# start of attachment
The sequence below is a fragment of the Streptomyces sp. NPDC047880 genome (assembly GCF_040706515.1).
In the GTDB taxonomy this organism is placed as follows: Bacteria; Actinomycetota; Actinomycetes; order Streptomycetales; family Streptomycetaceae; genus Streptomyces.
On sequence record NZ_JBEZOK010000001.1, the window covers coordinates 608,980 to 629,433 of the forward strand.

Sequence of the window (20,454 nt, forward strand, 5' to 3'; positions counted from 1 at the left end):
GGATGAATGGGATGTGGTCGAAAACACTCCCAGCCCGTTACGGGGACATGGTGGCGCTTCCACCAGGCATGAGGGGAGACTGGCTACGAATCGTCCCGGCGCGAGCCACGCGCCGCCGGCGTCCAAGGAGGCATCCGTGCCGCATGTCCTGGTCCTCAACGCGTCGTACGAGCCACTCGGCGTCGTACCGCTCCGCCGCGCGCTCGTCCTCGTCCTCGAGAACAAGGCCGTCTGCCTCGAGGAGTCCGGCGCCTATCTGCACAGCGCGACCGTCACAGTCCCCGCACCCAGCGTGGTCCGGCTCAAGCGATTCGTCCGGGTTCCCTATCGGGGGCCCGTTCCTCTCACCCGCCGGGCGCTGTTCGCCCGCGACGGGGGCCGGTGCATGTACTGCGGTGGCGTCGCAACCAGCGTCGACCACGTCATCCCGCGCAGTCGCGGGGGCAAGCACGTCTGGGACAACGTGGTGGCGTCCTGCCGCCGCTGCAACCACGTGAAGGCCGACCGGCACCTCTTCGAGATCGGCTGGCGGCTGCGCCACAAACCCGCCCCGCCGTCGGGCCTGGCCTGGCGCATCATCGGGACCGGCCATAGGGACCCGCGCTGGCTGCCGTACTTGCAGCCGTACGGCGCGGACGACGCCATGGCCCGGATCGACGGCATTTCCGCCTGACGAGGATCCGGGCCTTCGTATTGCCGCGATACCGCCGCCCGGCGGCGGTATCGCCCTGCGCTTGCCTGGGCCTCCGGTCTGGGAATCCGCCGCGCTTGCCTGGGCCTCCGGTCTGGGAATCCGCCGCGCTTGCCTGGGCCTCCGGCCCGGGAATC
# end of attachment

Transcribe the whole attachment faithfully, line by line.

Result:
The sequence below is a fragment of the Streptomyces sp. NPDC047880 genome (assembly GCF_040706515.1).
In the GTDB taxonomy this organism is placed as follows: Bacteria; Actinomycetota; Actinomycetes; order Streptomycetales; family Streptomycetaceae; genus Streptomyces.
On sequence record NZ_JBEZOK010000001.1, the window covers coordinates 608,980 to 629,433 of the forward strand.

Sequence of the window (20,454 nt, forward strand, 5' to 3'; positions counted from 1 at the left end):
GGATGAATGGGATGTGGTCGAAAACACTCCCAGCCCGTTACGGGGACATGGTGGCGCTTCCACCAGGCATGAGGGGAGACTGGCTACGAATCGTCCCGGCGCGAGCCACGCGCCGCCGGCGTCCAAGGAGGCATCCGTGCCGCATGTCCTGGTCCTCAACGCGTCGTACGAGCCACTCGGCGTCGTACCGCTCCGCCGCGCGCTCGTCCTCGTCCTCGAGAACAAGGCCGTCTGCCTCGAGGAGTCCGGCGCCTATCTGCACAGCGCGACCGTCACAGTCCCCGCACCCAGCGTGGTCCGGCTCAAGCGATTCGTCCGGGTTCCCTATCGGGGGCCCGTTCCTCTCACCCGCCGGGCGCTGTTCGCCCGCGACGGGGGCCGGTGCATGTACTGCGGTGGCGTCGCAACCAGCGTCGACCACGTCATCCCGCGCAGTCGCGGGGGCAAGCACGTCTGGGACAACGTGGTGGCGTCCTGCCGCCGCTGCAACCACGTGAAGGCCGACCGGCACCTCTTCGAGATCGGCTGGCGGCTGCGCCACAAACCCGCCCCGCCGTCGGGCCTGGCCTGGCGCATCATCGGGACCGGCCATAGGGACCCGCGCTGGCTGCCGTACTTGCAGCCGTACGGCGCGGACGACGCCATGGCCCGGATCGACGGCATTTCCGCCTGACGAGGATCCGGGCCTTCGTATTGCCGCGATACCGCCGCCCGGCGGCGGTATCGCCCTGCGCTTGCCTGGGCCTCCGGTCTGGGAATCCGCCGCGCTTGCCTGGGCCTCCGGTCTGGGAATCCGCCGCGCTTGCCTGGGCCTCCGGCCCGGGAATC